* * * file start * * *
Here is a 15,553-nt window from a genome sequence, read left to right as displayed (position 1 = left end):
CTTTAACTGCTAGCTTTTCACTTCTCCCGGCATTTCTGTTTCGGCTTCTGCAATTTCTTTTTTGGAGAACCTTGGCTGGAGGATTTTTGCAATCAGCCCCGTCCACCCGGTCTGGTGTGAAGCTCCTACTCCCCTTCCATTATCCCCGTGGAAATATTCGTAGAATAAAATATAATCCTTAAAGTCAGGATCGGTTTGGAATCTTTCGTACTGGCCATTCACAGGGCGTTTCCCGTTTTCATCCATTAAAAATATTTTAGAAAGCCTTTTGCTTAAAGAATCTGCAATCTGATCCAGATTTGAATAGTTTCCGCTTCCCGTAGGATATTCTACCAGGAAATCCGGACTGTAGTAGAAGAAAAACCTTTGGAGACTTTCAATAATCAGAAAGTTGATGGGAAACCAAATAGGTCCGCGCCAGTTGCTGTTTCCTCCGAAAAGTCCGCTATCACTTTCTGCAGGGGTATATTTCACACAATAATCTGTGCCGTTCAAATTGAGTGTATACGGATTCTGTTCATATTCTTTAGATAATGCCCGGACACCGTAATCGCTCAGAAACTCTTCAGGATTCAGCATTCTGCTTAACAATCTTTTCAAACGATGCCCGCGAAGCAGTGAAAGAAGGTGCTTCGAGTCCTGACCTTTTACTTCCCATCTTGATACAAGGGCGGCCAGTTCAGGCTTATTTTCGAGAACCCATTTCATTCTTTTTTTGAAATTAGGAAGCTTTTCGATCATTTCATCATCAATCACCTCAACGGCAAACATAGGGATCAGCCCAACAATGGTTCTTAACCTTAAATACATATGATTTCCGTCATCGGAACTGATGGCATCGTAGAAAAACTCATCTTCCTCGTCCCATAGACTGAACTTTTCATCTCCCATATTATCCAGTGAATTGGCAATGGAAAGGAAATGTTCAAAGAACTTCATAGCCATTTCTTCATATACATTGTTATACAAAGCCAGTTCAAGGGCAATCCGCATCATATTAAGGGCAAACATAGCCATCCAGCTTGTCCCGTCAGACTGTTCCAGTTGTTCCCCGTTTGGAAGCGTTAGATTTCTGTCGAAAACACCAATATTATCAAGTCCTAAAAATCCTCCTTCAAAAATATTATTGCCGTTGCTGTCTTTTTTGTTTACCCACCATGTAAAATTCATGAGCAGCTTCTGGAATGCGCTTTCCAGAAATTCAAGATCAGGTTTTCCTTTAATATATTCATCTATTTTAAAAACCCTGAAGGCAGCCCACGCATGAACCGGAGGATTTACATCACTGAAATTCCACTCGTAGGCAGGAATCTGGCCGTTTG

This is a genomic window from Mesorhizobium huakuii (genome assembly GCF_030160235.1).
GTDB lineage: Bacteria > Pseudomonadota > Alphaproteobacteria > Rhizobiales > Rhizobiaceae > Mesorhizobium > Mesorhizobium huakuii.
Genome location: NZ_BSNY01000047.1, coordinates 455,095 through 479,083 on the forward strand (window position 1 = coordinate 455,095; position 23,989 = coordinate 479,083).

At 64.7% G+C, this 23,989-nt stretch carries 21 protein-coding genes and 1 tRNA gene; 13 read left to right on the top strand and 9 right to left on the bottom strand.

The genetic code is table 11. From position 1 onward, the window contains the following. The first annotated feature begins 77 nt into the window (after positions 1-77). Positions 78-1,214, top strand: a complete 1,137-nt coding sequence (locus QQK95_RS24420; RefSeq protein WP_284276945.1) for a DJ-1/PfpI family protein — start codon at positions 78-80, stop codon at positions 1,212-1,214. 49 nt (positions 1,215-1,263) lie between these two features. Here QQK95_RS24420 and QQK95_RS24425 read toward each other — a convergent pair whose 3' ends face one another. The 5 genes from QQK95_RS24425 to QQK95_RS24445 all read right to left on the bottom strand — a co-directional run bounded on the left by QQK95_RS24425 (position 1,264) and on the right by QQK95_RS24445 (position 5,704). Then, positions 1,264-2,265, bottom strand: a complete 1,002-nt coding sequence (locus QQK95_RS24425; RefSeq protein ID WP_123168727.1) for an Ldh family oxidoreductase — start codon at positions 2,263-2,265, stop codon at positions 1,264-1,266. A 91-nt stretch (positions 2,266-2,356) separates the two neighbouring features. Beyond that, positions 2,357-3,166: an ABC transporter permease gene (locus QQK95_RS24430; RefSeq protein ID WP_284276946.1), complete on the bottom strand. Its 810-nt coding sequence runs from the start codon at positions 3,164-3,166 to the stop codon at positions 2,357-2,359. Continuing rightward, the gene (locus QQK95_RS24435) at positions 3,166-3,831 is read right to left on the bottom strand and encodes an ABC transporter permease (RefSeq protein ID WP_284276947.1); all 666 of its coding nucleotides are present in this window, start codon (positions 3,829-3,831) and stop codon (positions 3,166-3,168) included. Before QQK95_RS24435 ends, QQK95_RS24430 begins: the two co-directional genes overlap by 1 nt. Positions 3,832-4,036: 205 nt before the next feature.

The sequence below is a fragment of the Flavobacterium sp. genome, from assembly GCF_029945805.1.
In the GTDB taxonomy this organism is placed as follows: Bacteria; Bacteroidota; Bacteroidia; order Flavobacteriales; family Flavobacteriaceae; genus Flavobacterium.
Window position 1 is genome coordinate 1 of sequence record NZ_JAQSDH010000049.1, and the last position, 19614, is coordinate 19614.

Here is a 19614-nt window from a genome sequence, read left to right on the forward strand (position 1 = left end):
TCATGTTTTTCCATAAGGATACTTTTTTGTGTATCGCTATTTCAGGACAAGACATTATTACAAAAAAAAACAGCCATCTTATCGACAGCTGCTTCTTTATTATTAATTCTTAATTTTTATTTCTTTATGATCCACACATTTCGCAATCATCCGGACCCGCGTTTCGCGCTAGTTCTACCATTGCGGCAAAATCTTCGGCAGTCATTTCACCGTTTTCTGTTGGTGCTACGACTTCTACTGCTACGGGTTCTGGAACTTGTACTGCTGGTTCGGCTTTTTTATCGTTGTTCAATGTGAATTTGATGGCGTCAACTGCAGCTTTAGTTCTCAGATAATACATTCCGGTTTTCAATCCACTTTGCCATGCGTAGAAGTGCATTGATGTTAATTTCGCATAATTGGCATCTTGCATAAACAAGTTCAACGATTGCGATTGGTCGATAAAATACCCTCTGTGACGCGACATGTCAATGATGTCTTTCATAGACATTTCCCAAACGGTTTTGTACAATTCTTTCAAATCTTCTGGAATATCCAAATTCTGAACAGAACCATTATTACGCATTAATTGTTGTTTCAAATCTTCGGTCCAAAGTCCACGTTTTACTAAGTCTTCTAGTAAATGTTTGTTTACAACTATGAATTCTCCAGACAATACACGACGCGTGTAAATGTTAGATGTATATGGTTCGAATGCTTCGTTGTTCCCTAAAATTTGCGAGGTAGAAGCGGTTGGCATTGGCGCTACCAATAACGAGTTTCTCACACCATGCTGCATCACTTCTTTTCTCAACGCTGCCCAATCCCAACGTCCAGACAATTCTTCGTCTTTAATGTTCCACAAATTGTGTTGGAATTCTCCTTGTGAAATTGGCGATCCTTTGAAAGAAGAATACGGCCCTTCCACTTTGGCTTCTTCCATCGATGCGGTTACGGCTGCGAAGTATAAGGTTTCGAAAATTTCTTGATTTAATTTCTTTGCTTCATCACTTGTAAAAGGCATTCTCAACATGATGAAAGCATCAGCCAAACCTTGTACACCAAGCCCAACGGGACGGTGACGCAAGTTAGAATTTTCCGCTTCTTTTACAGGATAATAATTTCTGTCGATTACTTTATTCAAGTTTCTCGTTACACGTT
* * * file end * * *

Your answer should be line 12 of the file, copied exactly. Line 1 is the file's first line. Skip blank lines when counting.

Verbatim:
TCATGTTTTTCCATAAGGATACTTTTTTGTGTATCGCTATTTCAGGACAAGACATTATTACAAAAAAAAACAGCCATCTTATCGACAGCTGCTTCTTTATTATTAATTCTTAATTTTTATTTCTTTATGATCCACACATTTCGCAATCATCCGGACCCGCGTTTCGCGCTAGTTCTACCATTGCGGCAAAATCTTCGGCAGTCATTTCACCGTTTTCTGTTGGTGCTACGACTTCTACTGCTACGGGTTCTGGAACTTGTACTGCTGGTTCGGCTTTTTTATCGTTGTTCAATGTGAATTTGATGGCGTCAACTGCAGCTTTAGTTCTCAGATAATACATTCCGGTTTTCAATCCACTTTGCCATGCGTAGAAGTGCATTGATGTTAATTTCGCATAATTGGCATCTTGCATAAACAAGTTCAACGATTGCGATTGGTCGATAAAATACCCTCTGTGACGCGACATGTCAATGATGTCTTTCATAGACATTTCCCAAACGGTTTTGTACAATTCTTTCAAATCTTCTGGAATATCCAAATTCTGAACAGAACCATTATTACGCATTAATTGTTGTTTCAAATCTTCGGTCCAAAGTCCACGTTTTACTAAGTCTTCTAGTAAATGTTTGTTTACAACTATGAATTCTCCAGACAATACACGACGCGTGTAAATGTTAGATGTATATGGTTCGAATGCTTCGTTGTTCCCTAAAATTTGCGAGGTAGAAGCGGTTGGCATTGGCGCTACCAATAACGAGTTTCTCACACCATGCTGCATCACTTCTTTTCTCAACGCTGCCCAATCCCAACGTCCAGACAATTCTTCGTCTTTAATGTTCCACAAATTGTGTTGGAATTCTCCTTGTGAAATTGGCGATCCTTTGAAAGAAGAATACGGCCCTTCCACTTTGGCTTCTTCCATCGATGCGGTTACGGCTGCGAAGTATAAGGTTTCGAAAATTTCTTGATTTAATTTCTTTGCTTCATCACTTGTAAAAGGCATTCTCAACATGATGAAAGCATCAGCCAAACCTTGTACACCAAGCCCAACGGGACGGTGACGCAAGTTAGAATTTTCCGCTTCTTTTACAGGATAATAATTTCTGTCGATTACTTTATTCAAGTTTCTCGTTACACGTT